5-Minute Read: Program Chamber and Elastic Works in Your Concert

Happy Spring, everyone! Hopefully, you have successfully completed your band’s concert festival adjudication for this academic year and are now turning to, among other concerns, your Spring Concert.

Each year, our Spring concerts provide a wonderful programming opportunity.  Unlike an adjudicated performance, Spring concerts allow us to take more chances, to stretch our performers’ abilities and repertoire. But sometimes it can be daunting to fill a concert with enough music that can be rehearsed in time, especially if your adjudicated festival is late in the year.  But if we think beyond traditional the concert band repertoire and model, there can be wonderful musical opportunities for your student performers.  I’m speaking of chamber music and elastic wind instrumentation!

Chamber Ensembles

Chamber ensembles are one of the best ways to further your performers’ musicianship. Every performer’s part is active, vital, and exposed, and students have to work to communicate with one another to blend, keep time, and match style and dynamic shaping.  These ensembles are also a great opportunity to showcase the very best performers in your ensembles. Best of all, they can rehearse on their own, in short, separate practice sessions that don’t use your valuable rehearsal time.  Simply pop in to coach them in their efforts and make sure that their progress is on track for the performance.

Chamber ensembles are an incredibly versatile tool because they are so flexible.  There is a vast compendium of music for every level of difficulty and for a spectrum of instrumentation configurations. Woodwind quintets, brass quintets and quartets, clarinet choirs, saxophone quartets, percussion ensembles, and duets and trios that can be played by any number of instruments with some simple transposition you help provide. If your area has a solo and ensemble festival, your students may have already prepared these sorts of works that you can fold into your Spring concert program!

Elastic Instrumentation

While much of the strength of the concert band has been in the 20th century efforts to standardize its instrumentation, there is no doubt that it can also be constraining.  Maybe you don’t have a great oboe player.  Maybe your woodwinds are far stronger than your brass, and they’re bored as a result of the literature this shortcoming forces you to select. You have a wonderful lyrical work you want to program, but your 16 talented and energetic percussionists are left with nothing to do while the winds tackle that composition. Elastic ensembles can allow you to avoid these pitfalls.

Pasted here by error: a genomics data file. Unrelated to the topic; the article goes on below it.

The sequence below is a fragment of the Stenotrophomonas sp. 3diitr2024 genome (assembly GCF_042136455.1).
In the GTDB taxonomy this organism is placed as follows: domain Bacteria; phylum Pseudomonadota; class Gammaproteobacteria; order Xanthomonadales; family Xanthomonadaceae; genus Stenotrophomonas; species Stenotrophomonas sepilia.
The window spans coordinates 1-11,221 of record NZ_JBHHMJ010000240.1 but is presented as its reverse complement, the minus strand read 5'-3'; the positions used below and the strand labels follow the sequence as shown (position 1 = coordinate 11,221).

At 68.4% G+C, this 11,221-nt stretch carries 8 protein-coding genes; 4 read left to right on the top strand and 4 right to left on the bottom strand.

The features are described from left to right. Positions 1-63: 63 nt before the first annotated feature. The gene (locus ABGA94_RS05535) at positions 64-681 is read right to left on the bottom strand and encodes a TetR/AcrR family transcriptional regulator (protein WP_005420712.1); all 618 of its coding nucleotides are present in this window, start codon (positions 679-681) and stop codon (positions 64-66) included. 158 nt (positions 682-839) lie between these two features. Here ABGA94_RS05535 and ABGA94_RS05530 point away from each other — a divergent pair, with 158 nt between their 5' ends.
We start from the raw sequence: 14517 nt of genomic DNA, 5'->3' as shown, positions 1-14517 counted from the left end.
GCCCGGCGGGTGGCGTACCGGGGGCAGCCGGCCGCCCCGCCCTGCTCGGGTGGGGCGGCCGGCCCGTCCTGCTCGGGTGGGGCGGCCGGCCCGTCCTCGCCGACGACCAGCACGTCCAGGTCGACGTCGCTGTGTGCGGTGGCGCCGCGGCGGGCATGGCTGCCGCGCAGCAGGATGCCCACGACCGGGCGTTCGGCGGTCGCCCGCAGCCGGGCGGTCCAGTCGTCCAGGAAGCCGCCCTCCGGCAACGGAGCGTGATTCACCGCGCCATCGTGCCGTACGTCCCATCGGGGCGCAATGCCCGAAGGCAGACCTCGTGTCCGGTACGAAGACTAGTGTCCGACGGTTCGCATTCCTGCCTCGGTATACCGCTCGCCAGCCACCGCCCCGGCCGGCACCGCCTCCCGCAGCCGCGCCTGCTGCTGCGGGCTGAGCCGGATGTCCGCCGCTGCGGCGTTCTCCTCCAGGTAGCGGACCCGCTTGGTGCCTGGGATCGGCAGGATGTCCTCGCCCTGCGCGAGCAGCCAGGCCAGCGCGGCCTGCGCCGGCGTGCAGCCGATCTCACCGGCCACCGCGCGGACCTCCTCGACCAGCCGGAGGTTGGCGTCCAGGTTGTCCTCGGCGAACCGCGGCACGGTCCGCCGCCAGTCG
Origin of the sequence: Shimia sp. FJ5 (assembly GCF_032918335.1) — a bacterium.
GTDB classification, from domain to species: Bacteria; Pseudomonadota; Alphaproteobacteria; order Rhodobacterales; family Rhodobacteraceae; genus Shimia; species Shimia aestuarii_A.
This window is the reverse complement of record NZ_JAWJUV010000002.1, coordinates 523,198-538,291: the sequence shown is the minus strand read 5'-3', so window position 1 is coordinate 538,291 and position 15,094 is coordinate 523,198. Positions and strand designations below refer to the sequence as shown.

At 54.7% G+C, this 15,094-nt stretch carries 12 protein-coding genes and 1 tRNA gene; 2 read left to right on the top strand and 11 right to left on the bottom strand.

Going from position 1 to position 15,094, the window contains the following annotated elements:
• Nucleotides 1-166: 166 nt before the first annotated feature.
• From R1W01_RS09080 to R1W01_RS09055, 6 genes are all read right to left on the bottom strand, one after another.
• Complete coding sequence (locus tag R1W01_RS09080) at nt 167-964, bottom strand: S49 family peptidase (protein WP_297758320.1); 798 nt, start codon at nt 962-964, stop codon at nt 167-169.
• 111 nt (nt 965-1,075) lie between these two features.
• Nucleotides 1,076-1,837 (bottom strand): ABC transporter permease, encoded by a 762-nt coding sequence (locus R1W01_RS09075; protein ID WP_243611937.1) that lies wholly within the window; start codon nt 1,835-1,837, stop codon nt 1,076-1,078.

There are works written just for large woodwind choirs (visit this section of the J.W. Pepper Catalog). There are compositions for brass ensembles.  There is, of course, a wonderful concert percussion repertoire. Just because they aren’t a concert band doesn’t mean they don’t belong on your concert band’s program.  The wonderful and noble history of wind and percussion performance existed long before the modern wind band, and that heritage can be preserved when your students and audiences experience it first-hand!


Finally, if you have an advanced musician that you’d like to feature, don’t hesitate to spotlight them as a soloist.  This is most easily accomplished if you have a soloist who has already prepared a piece with a piano accompanist, either for a festival or a college audition. This is a great way to reward a talented and dedicated performer, and it has no impact on your band’s rehearsal time.

So get creative in your Spring concert programming this year! Careful planning can show your community the depth of sounds possible from the concert band’s constituent sections, and can provide your student performers with new opportunities to explore repertoire. Happy programming!

5-Minute Read: Shake Things Up with a Silent Rehearsal

By now, you and your bands have probably settled into a comfortable routine of warm-ups, sight-reading, and rehearsal of your pieces you’re preparing for upcoming festivals and concerts.  Maybe even too comfortable of a routine.  While process and habit are certainly key to successful teaching, there’s no doubt that things can become a bit stale and you can experience reduced response from your student performers. So shake things up with a silent rehearsal!

A silent rehearsal will not only be a nice change of pace, but it also has several other advantages, including heightened listening by both performer and conductor, increased response to conducting cues, and improved classroom management.

Carefully Plan